Sunday, 16 June 2019

Barley in the Breeze ...

It's Wednesday (12th June) and it's still raining at our Beale Park Mooring ... when we heard the familiar sound of ...
fuel boat Merchant with Chris and Stanley on board.  
We had been looking out for him but really didn't know that he'd be this way today so it was good for him and for us.  This photo was taken as they were leaving and Stanley's face says that he really didn't want to leave Still Rockin' the biscuits behind!
An hour later hotel boat African Queen came by in the pouring rain ... it always amazes me that the boat has to be steered from outside.

It has rained for nearly the whole three days we've been here except for a few hours on Thursday afternoon when we managed to step off SR and take a short walk through the wet meadow to blow away the cobwebs and cabin fever!
Time to move on on Friday (14th) but not too far so it was 9:45 when we pulled the pins ...
and continued upstream on yet another dull but so far dry day
Through Twyford Railway Bridge ...
where on the other side even the cows were undecided what the weather was going to do next!
Have I told you before? ...
how much I love this reach of the River Thames?

Nearly there ...
just half an hour later we're at our destination, Goring, where there are loads of mooring spaces to choose from.  It wasn't long before the heavy rain returned and all the spaces were occupied.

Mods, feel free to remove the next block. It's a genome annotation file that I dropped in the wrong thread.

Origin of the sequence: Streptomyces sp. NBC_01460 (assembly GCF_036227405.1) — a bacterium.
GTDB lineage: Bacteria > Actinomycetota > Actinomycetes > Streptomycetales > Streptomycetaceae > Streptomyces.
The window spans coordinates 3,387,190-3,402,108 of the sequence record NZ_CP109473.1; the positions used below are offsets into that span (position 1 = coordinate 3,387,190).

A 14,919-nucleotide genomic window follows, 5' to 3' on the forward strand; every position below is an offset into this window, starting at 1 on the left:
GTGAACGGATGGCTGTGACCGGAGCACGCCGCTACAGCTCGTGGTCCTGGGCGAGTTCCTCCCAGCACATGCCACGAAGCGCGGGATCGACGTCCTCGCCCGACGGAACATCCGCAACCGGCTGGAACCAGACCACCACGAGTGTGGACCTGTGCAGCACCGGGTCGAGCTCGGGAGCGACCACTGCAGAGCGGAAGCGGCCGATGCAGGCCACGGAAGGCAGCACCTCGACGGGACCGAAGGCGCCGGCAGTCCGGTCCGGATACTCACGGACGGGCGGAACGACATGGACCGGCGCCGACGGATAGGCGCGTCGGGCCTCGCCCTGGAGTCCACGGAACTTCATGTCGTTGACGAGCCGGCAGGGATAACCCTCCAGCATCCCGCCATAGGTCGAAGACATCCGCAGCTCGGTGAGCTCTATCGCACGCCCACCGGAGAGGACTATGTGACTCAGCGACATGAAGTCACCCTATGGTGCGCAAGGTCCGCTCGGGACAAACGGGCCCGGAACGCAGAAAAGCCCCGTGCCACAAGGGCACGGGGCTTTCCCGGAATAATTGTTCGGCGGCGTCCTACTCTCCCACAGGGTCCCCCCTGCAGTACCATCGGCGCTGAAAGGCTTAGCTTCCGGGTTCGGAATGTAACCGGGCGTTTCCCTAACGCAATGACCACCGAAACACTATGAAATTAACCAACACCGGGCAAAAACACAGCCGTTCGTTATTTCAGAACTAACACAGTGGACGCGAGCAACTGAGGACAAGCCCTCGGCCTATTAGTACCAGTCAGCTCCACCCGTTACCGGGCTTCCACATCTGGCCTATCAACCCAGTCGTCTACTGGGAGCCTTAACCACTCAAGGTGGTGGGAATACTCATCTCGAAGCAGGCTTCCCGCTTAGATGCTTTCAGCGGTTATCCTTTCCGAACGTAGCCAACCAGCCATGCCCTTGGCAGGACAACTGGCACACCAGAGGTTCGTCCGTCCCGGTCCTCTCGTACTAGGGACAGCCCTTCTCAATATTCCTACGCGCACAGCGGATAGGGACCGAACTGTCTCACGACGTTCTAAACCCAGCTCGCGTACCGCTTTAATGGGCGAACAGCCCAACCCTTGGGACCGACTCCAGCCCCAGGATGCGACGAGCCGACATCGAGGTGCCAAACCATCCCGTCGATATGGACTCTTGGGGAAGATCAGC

Saturday morning was a shopping and washing day ... it's been too wet to get washing dry so I'm hoping that today's the day ... and it was thank goodness! 
But not on Sunday morning ...
look ... a giant duck waiting for the lock and getting drenched!
It cleared up after lunch so off for a walk ...


This Blue Plaque caught my eye on the building which is now The Boathouse Dental Surgery.  Samual Saunders was a boat builder here from 1894 to 1911, was the founder of Saro Ltd of Cowes and a pioneer of air and marine craft.





The view of Samuel Saunders' boat building from the river
The Swan at Streatley still under refurbishment was supposed to open during the summer of 2018 but now it's apparently summer 2019 ... there still seems to be a lot to do though.
We walked to the top of the hill to the crossroads and turned right ...
Grade II listed 17th century ... Place Manor, Streatley
Townsend Farm first appeared on the census in 1851 ...






and we turn right into Townsend Road
Houses along here are are all different styles and sizes but the one thing they would have in common is that they'd be expensive!







We arrive at huge barley fields ... and in today's wind looks amazing ...
Wonderful!
Our walk eventually takes us down the hill and back to the River Thames ...
with Cleeve Weir on our left and ...
Goring Lock on our right
We continue our walk back towards the High Street and called in to 





... the Parish Church of St Mary's ...








There's been a church on this site since Saxon times and maybe even earlier
Back over the bridge by Goring Lock (we're moored to the right of here) we can see the late George Michael's home.

Time to move on tomorrow.

Thursday, 13 June 2019

A disappointment and a usually magic mooring ...

Once again rain was forecast for late morning on Tuesday (11th) ...
 so we were up and on our way by 7:45 in an attempt to get some miles done before the heavens opened again.